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|Battle of Borynya|
|Conflict: World War I|
|Date: 1 September 1914|
|Place: Borynya, Lviv Oblast, Ukraine|
|Outcome: Russian victory|
The Battle of Borynya was a battle between the Russian Empire and Austria-Hungary which was fought in the Carpathian town of Borynya (in present-day Lviv Oblast, Ukraine, 5.5 miles east of the Polish border, 100 miles southwest of Lviv, and 95 miles west of Ivano-Frankivsk).
The Battle of Galicia saw the Imperial Russian Army launch an offensive against the Austro-Hungarian army along the Eastern Galician front, with Alexei Brusilov's 8th Army and Nikolay Ruzsky's 3rd Army spearheading the assaults on the southern front. They faced Herman Kovess' army group, consisting of Rudolf von Brudermann's 3rd Army and Eduard von Bohm-Ermolli's 2nd Army, who formed a defensive line from Lemberg (Lviv) in the northwest to Halicz (Halych) in the southwest. In late August, the Russians attacked the Austro-Hungarians along the front in the Battle of Gnila Lipa, driving the Austro-Hungarians back from this position. On 1 September, the pursuing Russians attacked 24 resting Austro-Hungarian regiments at the village of Borynya in the Carpathians, bringing up 24 of their own regiments to attack the Austro-Hungarians.
The first Russian regiments deployed were the 221st Roslav Infantry Regiment, the 95th Krasnoyarsk Infantry Regiment, the 24th Simbirsk Infantry Regiment, the 15th Schusselburg Infantry Regiment, the 26th Moghilev Infantry Regiment, the 88th Petrov Infantry Regiment, and the 2nd Volga Regiment. These first regiments assaulted the Austro-Hungarian forces in the town, but the Austro-Hungarians put up stiff resistance in Borynya, holding back several Russian attacks. The 2nd Volga Regiment secured the key heights to the south of the town, using the defensive works and machine-guns to attack the Austro-Hungarians from the flank and inflict severe casualties on their advancing foes. The Austro-Hungarians responded with several costly counterattacks targeting the hill, which became the site of much fierce fighting as the Austro-Hungarians repeatedly came close to taking the hill, only to then disengage once the defenders were suppressed and redeploy to the embattled center of town. After a long period of intense fighting, both sides withdrew their regiments and sent in fresh troops to take their places.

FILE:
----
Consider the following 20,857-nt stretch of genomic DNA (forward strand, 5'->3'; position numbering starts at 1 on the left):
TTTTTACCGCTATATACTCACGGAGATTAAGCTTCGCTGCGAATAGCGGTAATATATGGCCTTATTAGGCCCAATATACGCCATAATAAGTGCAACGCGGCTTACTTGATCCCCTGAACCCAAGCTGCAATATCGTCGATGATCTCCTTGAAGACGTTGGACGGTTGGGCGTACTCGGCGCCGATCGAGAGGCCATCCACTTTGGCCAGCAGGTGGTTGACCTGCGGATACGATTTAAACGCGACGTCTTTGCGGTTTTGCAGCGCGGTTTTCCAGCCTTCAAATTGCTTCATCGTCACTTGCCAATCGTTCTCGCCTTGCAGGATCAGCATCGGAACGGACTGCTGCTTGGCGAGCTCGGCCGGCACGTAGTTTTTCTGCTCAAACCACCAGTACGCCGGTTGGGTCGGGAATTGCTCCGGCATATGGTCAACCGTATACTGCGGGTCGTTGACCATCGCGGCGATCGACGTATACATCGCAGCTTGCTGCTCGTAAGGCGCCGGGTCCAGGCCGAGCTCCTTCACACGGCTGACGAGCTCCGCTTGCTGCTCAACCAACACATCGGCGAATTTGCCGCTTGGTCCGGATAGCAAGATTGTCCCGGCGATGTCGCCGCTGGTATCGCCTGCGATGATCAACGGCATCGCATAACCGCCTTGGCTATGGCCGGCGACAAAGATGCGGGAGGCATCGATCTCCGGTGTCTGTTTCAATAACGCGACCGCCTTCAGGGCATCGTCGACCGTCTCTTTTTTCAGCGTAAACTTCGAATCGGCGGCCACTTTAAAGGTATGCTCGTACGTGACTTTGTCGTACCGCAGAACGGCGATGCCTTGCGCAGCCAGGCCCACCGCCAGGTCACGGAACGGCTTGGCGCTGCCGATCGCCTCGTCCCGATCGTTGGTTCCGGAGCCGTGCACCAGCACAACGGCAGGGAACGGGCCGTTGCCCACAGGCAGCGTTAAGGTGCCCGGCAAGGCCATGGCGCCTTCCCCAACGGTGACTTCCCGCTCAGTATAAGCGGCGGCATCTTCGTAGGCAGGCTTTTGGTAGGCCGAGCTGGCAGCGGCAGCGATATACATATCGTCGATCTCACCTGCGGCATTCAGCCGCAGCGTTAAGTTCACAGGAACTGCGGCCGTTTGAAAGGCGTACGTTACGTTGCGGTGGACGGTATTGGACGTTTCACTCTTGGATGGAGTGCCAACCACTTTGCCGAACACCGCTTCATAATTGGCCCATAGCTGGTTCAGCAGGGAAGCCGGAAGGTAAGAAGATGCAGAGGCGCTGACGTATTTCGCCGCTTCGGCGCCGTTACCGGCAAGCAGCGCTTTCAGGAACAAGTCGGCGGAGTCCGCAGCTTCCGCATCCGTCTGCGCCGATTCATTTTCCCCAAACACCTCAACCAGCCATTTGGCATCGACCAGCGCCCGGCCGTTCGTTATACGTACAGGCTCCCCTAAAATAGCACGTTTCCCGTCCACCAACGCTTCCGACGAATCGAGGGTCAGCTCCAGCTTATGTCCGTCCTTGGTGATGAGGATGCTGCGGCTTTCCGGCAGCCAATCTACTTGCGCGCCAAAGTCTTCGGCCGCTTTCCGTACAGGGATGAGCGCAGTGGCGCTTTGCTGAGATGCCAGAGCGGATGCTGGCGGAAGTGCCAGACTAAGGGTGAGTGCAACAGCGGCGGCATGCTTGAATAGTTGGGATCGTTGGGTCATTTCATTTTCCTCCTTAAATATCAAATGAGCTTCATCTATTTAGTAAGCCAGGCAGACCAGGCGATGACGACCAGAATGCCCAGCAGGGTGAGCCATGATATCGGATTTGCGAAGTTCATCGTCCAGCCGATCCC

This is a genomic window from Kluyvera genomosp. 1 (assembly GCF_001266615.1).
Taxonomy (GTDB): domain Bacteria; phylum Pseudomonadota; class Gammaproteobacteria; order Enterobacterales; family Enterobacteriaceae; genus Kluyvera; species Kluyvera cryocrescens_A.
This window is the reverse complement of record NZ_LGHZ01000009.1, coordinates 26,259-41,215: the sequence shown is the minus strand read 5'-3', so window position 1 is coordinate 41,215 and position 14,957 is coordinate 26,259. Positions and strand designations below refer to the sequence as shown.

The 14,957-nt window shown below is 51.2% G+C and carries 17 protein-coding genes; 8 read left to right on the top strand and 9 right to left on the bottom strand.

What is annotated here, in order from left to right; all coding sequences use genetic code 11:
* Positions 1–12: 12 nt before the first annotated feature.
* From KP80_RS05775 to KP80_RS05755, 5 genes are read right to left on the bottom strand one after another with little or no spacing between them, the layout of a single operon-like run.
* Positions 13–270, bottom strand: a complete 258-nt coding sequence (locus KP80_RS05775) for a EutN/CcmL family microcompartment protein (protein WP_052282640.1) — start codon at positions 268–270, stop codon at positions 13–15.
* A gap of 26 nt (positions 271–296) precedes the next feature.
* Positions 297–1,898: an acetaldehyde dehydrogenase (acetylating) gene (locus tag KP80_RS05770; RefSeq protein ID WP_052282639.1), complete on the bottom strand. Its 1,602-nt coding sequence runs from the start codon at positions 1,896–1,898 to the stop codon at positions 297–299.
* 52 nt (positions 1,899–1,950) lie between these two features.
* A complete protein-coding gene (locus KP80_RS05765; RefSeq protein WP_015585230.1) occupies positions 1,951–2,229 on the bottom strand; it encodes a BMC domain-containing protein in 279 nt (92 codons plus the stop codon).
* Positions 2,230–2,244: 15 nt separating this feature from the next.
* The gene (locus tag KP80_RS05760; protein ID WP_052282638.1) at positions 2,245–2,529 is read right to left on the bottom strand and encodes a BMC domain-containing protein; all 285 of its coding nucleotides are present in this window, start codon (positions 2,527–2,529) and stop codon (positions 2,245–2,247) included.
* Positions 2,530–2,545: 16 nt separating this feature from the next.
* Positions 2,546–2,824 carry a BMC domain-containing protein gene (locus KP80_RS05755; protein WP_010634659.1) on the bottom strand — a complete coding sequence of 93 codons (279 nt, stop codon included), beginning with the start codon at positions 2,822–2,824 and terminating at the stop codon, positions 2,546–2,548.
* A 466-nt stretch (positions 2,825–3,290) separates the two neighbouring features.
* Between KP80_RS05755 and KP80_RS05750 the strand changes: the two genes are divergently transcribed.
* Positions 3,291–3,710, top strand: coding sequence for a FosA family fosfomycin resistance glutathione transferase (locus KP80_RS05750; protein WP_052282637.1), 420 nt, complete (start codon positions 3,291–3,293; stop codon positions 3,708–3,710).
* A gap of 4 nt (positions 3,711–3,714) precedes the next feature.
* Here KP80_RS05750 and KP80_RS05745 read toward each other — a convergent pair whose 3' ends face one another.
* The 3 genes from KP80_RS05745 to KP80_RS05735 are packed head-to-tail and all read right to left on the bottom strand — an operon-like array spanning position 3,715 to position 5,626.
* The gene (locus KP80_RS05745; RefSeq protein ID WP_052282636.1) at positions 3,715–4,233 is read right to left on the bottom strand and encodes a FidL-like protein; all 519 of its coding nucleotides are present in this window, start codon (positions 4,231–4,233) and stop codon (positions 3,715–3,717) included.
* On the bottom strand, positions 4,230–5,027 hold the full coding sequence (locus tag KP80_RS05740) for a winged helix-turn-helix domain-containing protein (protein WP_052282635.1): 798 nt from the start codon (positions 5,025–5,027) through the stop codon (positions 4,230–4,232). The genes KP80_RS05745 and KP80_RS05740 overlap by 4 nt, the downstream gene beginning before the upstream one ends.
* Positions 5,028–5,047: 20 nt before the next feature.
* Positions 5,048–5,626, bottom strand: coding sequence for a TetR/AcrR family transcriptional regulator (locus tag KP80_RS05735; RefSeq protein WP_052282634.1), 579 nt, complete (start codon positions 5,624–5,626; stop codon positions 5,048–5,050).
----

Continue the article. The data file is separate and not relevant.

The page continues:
The next wave consisted of the 159th Guria Infantry Regiment, the 55th Podolia Infantry Regiment, the 125th Kursk Infantry Regiment, the 141st Mozhaisk Infantry Regiment, the 30th Poltava Infantry Regiment, the 37th Ekaterinburg Infantry Regiment, the 112th Ural Infantry Regiment, and the 106th Ufa Infantry Regiment. These regiments were also met with heavy resistance, and the 106th Ufa replaced the 2nd Volga as the defenders of the vital hill. The Russians began to launch futile charges down the hill and into the town, where the Austro-Hungarian troops had taken shelter from the cold and the Russians in wooden cabins, where they acquired cover, yet were also ripe targets for Russian grenadiers who lobbed grenades into the over-packed, small rooms of the cabins.
With the Russian assaults unsuccessful, but Austro-Hungarian losses mounting, both sides again substituted their embattled regiments, this time for the last time. The Russians deployed the 14th Olonetz Infantry Regiment, 109th Volga Infantry Regiment, 53rd Volhynia Infantry Regiment, 159th Guria Infantry Regiment, 142nd Zvenigorod Infantry Regiment, 19th Kostroma Infantry Regiment, 64th Kazan Infantry Regiment, and the 62nd Suzdal Infantry Regiment, and the 14th Olonetz captured the vital heights. This time, the tired Austro-Hungarian troops were unable to defend the church from Russian attacks, and the Russians soon acquired a foothold in the village itself. Russian troops charging down from the heights also pushed into the village, and the Austo-Hungarians were forced back to their artillery positions deeper in the village. Ultimately, with casualties rising to unacceptable levels, the Austro-Hungarian regiments were forced to withdraw, and the Russians were victorious, although they had suffered heavy losses of their own.